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« Operation Gratitude Continues | Main | Dismantlement by Press Release »

December 28, 2007

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John Allen Paulos

I appreciate the link to the excellent Wolpe-Harris debate in your comment on my "consistently cloying" book, Irreligion. "Cloying," in my opinion, however, is an adjective more readily applicable to religious discourse. Is not, to cite a single salient example, Francis Collins' epiphany that a frozen waterfall somehow pointed to the truth of Christianity cloying in the extreme? Anyway, thanks for your perspective. It seemed honest and heartfelt.

RR

Francis Collis, the head of the Human Genome Project, described his turn from atheism to religion as follows (http://www.salon.com/books/int/2006/08/07/collins/print.html):

“I became an atheist because as a graduate student studying quantum physics, life seemed to be reducible to second-order differential equations. Mathematics, chemistry and physics had it all. And I didn't see any need to go beyond that. Frankly, I was at a point in my young life where it was convenient for me to not have to deal with a God. I kind of liked being in charge myself.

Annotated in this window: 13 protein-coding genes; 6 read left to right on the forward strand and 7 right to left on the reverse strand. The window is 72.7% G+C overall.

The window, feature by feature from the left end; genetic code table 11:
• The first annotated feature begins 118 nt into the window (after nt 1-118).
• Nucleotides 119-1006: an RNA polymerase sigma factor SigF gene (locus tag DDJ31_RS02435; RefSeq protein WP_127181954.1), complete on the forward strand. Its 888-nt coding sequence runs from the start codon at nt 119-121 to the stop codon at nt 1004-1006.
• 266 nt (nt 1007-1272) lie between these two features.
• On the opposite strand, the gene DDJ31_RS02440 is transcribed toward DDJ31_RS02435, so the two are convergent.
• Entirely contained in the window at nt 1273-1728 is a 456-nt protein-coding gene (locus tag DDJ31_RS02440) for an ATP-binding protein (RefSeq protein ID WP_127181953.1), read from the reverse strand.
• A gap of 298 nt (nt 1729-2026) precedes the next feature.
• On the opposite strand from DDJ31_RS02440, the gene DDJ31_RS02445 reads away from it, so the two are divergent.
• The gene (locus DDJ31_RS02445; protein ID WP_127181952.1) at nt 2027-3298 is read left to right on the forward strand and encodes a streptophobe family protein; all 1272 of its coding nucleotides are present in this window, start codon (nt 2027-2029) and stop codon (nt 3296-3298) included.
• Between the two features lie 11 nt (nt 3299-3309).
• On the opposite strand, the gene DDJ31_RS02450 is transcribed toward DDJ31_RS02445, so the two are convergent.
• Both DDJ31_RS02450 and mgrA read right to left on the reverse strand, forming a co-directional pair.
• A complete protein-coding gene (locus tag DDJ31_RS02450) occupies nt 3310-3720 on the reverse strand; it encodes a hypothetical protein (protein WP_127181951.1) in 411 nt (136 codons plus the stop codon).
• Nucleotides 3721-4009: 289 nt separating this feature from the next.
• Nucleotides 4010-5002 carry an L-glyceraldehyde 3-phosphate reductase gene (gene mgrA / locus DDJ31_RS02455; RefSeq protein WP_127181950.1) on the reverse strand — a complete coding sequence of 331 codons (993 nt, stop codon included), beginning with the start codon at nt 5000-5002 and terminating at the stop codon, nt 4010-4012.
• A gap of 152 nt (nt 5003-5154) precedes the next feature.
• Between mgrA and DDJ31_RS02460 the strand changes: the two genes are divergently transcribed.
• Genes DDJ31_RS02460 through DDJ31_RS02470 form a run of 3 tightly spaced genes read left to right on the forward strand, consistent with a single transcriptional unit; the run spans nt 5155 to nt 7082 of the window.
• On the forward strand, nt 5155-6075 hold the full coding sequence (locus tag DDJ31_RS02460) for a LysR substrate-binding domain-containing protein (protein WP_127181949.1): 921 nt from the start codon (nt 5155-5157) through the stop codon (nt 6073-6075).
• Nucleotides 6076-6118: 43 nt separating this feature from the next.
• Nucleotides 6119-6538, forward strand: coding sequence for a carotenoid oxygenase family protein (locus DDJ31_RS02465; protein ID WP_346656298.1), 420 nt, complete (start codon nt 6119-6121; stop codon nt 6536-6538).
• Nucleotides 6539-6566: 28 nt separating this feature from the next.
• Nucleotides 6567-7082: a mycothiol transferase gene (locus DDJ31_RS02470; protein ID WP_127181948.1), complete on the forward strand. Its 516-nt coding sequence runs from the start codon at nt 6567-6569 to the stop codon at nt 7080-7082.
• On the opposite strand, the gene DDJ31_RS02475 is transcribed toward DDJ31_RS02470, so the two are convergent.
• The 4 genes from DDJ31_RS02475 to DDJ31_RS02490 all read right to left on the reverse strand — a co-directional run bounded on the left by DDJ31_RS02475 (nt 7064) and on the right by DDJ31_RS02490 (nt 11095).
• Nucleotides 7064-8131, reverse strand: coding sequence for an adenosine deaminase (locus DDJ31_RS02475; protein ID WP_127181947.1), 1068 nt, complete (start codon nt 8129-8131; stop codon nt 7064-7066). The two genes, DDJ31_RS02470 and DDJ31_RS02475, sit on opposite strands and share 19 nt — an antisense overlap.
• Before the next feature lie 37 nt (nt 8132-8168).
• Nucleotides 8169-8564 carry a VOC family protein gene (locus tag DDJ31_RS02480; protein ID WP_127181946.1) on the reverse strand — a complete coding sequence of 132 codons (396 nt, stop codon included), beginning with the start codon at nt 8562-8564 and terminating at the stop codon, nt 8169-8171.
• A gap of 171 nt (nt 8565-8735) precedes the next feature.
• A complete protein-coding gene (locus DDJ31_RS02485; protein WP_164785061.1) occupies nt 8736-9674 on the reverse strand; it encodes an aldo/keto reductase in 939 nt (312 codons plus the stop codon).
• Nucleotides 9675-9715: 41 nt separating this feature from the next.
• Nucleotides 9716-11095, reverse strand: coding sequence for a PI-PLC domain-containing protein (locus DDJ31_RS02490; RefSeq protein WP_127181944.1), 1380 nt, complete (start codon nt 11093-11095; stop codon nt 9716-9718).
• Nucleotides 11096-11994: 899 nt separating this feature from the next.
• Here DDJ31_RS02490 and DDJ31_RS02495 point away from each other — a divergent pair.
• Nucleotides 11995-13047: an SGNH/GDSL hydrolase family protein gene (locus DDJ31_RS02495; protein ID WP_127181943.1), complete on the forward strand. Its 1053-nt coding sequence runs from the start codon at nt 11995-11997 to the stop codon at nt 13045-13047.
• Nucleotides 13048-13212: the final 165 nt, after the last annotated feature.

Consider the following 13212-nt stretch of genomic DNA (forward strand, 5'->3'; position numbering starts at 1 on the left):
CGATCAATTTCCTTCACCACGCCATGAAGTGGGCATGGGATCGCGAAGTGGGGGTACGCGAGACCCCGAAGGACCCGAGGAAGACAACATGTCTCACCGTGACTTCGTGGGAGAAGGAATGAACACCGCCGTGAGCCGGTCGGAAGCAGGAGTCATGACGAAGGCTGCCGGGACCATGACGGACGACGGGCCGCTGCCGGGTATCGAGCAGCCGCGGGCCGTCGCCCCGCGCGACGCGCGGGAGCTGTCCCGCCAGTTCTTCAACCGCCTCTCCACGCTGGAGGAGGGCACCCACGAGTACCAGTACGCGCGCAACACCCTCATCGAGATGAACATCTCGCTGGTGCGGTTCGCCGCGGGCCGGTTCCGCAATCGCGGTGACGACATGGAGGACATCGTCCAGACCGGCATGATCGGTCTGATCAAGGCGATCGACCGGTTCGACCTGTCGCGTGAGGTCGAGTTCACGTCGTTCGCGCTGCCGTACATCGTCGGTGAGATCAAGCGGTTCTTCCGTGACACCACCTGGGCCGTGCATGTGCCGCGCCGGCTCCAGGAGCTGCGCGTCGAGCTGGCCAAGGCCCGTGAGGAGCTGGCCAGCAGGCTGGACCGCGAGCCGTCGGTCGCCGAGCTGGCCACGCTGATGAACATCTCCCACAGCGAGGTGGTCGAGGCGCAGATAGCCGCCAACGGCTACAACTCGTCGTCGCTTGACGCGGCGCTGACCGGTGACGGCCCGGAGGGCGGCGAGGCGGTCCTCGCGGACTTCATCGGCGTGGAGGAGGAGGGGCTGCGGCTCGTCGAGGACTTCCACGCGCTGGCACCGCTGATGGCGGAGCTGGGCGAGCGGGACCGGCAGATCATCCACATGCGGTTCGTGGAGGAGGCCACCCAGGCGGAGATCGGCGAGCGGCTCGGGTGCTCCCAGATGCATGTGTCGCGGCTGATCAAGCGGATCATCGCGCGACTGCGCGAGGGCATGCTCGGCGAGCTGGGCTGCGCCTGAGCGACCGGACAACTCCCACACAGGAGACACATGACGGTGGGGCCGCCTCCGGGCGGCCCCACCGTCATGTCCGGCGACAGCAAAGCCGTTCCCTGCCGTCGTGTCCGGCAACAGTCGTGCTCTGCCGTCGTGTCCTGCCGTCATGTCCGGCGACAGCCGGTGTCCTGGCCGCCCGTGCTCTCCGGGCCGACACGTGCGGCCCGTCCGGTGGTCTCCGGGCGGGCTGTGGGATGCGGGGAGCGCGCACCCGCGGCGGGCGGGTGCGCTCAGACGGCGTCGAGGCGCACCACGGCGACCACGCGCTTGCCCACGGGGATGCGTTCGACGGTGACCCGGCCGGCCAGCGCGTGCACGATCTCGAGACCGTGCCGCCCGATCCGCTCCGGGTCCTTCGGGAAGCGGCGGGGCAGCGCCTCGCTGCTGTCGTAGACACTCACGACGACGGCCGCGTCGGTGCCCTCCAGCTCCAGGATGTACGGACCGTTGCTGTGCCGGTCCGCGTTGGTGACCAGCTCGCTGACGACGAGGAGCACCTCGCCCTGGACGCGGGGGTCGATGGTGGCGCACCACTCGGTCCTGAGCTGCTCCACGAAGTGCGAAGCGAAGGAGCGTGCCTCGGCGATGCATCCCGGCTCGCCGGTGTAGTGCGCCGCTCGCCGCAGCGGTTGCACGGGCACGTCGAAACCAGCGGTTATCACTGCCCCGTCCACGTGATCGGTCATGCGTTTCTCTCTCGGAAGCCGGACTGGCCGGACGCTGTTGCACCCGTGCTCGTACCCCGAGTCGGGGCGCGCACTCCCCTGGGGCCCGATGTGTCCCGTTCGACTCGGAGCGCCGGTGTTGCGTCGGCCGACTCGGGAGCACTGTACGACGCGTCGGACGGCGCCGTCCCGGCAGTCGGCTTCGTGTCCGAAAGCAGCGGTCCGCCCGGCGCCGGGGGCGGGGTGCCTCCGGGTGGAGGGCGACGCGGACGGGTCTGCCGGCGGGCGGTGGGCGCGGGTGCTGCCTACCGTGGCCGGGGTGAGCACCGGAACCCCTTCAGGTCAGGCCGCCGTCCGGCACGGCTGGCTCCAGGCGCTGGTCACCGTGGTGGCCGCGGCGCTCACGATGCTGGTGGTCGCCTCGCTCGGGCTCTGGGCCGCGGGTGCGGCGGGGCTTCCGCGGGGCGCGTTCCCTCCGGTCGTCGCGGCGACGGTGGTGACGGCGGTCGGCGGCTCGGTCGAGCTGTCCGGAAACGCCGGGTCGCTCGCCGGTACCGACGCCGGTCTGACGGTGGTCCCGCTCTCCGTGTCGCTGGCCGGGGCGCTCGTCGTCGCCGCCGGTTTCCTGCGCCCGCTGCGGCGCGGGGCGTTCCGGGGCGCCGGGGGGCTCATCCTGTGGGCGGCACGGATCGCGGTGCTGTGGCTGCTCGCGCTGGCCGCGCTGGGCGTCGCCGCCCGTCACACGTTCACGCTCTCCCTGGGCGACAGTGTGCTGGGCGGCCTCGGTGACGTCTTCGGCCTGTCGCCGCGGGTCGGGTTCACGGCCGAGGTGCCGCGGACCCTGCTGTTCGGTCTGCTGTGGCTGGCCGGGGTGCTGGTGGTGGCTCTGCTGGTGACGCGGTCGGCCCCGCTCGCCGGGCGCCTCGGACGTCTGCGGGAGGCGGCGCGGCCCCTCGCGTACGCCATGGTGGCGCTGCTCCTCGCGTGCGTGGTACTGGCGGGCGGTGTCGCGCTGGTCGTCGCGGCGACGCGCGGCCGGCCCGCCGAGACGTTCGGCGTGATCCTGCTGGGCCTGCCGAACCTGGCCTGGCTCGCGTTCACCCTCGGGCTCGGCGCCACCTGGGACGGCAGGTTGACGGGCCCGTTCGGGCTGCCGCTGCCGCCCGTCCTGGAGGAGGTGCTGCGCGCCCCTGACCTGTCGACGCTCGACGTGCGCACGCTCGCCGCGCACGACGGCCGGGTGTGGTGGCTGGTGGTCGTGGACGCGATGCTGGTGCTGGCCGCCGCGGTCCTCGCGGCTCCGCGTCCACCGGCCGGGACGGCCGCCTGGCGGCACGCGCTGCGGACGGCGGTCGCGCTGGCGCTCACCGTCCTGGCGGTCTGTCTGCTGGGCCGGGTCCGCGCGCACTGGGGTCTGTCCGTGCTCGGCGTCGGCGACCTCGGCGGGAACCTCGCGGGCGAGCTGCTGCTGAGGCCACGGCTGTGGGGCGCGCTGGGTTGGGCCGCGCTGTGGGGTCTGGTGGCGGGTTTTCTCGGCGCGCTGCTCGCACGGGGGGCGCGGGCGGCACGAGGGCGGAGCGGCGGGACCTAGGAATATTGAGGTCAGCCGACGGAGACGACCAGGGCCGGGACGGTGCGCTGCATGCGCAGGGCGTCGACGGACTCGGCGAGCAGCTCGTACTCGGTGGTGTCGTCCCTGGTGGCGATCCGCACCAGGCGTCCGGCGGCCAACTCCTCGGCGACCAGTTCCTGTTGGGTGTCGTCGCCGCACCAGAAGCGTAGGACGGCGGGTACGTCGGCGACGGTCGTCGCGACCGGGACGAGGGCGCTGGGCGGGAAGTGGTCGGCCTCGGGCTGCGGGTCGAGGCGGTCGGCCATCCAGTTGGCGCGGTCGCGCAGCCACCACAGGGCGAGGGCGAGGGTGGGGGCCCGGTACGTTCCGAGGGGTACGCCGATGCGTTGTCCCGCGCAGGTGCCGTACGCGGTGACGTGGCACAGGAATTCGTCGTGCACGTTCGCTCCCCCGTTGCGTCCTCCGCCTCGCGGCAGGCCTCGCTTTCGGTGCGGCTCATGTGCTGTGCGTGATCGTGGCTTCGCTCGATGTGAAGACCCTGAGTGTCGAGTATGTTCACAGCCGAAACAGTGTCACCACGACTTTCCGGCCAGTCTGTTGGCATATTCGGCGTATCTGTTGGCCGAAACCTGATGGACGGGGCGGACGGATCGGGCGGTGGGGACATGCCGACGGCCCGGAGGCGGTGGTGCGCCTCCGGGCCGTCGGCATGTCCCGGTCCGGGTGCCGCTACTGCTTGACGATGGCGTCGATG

“But then I went to medical school, and I watched people who were suffering from terrible diseases. And one of my patients, after telling me about her faith and how it supported her through her terrible heart pain, turned to me and said, "What about you? What do you believe?" And I stuttered and stammered and felt the color rise in my face, and said, "Well, I don't think I believe in anything."

“. . . . [I read] "Mere Christianity" by C.S. Lewis. And within the first three pages, I realized that my arguments against faith were those of a schoolboy. . . .

“Nobody gets argued all the way into becoming a believer on the sheer basis of logic and reason. That requires a leap of faith. And that leap of faith seemed very scary to me. After I had struggled with this for a couple of years, I was hiking in the Cascade Mountains on a beautiful fall afternoon. I turned the corner and saw in front of me this frozen waterfall, a couple of hundred feet high. . . . At that moment, I felt my resistance leave me.”

Collis says the waterfall had three parts to it, which he treated as “the symbolic three in one” of Christianity, and the next morning he fell on his knees and accepted Christianity as true.

The wonder of a waterfall might occasion a receptiveness to religious faith in general, not simply Christianity. In any event, it does not seem cloying for him to describe the moment in which he began to see with eyes not blinded by reliance solely on human reason.

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